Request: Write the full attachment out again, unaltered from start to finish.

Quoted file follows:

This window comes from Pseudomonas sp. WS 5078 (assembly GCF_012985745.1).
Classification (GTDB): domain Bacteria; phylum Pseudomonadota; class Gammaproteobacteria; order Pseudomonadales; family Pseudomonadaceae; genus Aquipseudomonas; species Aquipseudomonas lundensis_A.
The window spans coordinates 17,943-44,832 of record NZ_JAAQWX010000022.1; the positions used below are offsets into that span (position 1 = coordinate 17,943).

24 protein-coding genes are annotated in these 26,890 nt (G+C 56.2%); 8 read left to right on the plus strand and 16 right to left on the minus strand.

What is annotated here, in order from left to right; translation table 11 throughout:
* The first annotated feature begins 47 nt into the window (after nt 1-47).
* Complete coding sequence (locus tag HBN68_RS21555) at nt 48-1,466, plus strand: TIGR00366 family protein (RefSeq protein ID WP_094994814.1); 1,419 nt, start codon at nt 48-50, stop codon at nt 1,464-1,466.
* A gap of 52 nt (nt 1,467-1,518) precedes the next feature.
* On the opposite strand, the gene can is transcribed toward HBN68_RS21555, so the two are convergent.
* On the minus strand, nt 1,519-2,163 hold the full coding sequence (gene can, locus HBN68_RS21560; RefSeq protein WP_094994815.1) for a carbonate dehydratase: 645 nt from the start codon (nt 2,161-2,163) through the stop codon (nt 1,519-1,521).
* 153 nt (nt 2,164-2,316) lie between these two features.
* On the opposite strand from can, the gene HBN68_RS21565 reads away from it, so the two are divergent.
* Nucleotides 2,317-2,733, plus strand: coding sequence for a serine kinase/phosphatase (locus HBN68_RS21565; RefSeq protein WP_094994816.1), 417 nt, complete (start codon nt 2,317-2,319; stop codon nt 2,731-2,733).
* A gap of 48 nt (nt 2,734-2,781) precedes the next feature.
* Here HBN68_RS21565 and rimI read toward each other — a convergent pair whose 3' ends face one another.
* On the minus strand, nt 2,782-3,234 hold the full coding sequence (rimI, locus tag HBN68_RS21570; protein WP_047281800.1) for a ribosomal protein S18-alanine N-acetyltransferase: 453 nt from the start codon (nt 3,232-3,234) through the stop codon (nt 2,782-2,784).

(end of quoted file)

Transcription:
This window comes from Pseudomonas sp. WS 5078 (assembly GCF_012985745.1).
Classification (GTDB): domain Bacteria; phylum Pseudomonadota; class Gammaproteobacteria; order Pseudomonadales; family Pseudomonadaceae; genus Aquipseudomonas; species Aquipseudomonas lundensis_A.
The window spans coordinates 17,943-44,832 of record NZ_JAAQWX010000022.1; the positions used below are offsets into that span (position 1 = coordinate 17,943).

24 protein-coding genes are annotated in these 26,890 nt (G+C 56.2%); 8 read left to right on the plus strand and 16 right to left on the minus strand.

What is annotated here, in order from left to right; translation table 11 throughout:
* The first annotated feature begins 47 nt into the window (after nt 1-47).
* Complete coding sequence (locus tag HBN68_RS21555) at nt 48-1,466, plus strand: TIGR00366 family protein (RefSeq protein ID WP_094994814.1); 1,419 nt, start codon at nt 48-50, stop codon at nt 1,464-1,466.
* A gap of 52 nt (nt 1,467-1,518) precedes the next feature.
* On the opposite strand, the gene can is transcribed toward HBN68_RS21555, so the two are convergent.
* On the minus strand, nt 1,519-2,163 hold the full coding sequence (gene can, locus HBN68_RS21560; RefSeq protein WP_094994815.1) for a carbonate dehydratase: 645 nt from the start codon (nt 2,161-2,163) through the stop codon (nt 1,519-1,521).
* 153 nt (nt 2,164-2,316) lie between these two features.
* On the opposite strand from can, the gene HBN68_RS21565 reads away from it, so the two are divergent.
* Nucleotides 2,317-2,733, plus strand: coding sequence for a serine kinase/phosphatase (locus HBN68_RS21565; RefSeq protein WP_094994816.1), 417 nt, complete (start codon nt 2,317-2,319; stop codon nt 2,731-2,733).
* A gap of 48 nt (nt 2,734-2,781) precedes the next feature.
* Here HBN68_RS21565 and rimI read toward each other — a convergent pair whose 3' ends face one another.
* On the minus strand, nt 2,782-3,234 hold the full coding sequence (rimI, locus tag HBN68_RS21570; protein WP_047281800.1) for a ribosomal protein S18-alanine N-acetyltransferase: 453 nt from the start codon (nt 3,232-3,234) through the stop codon (nt 2,782-2,784).